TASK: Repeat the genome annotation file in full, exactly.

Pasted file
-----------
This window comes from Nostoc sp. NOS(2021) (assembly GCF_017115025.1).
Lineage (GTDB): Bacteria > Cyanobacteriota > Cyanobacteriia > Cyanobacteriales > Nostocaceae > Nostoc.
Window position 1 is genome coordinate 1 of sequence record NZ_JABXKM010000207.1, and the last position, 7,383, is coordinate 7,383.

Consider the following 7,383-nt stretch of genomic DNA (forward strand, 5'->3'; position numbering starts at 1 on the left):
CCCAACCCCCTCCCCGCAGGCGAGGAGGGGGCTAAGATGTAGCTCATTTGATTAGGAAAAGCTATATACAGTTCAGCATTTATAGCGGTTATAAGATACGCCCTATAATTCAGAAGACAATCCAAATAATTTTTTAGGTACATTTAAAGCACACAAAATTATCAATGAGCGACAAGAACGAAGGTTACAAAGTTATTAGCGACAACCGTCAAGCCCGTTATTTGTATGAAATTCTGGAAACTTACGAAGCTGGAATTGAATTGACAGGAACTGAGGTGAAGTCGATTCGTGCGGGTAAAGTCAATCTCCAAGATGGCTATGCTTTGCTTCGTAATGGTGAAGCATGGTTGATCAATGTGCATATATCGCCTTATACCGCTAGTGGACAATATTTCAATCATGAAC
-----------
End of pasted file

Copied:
This window comes from Nostoc sp. NOS(2021) (assembly GCF_017115025.1).
Lineage (GTDB): Bacteria > Cyanobacteriota > Cyanobacteriia > Cyanobacteriales > Nostocaceae > Nostoc.
Window position 1 is genome coordinate 1 of sequence record NZ_JABXKM010000207.1, and the last position, 7,383, is coordinate 7,383.

Consider the following 7,383-nt stretch of genomic DNA (forward strand, 5'->3'; position numbering starts at 1 on the left):
CCCAACCCCCTCCCCGCAGGCGAGGAGGGGGCTAAGATGTAGCTCATTTGATTAGGAAAAGCTATATACAGTTCAGCATTTATAGCGGTTATAAGATACGCCCTATAATTCAGAAGACAATCCAAATAATTTTTTAGGTACATTTAAAGCACACAAAATTATCAATGAGCGACAAGAACGAAGGTTACAAAGTTATTAGCGACAACCGTCAAGCCCGTTATTTGTATGAAATTCTGGAAACTTACGAAGCTGGAATTGAATTGACAGGAACTGAGGTGAAGTCGATTCGTGCGGGTAAAGTCAATCTCCAAGATGGCTATGCTTTGCTTCGTAATGGTGAAGCATGGTTGATCAATGTGCATATATCGCCTTATACCGCTAGTGGACAATATTTCAATCATGAAC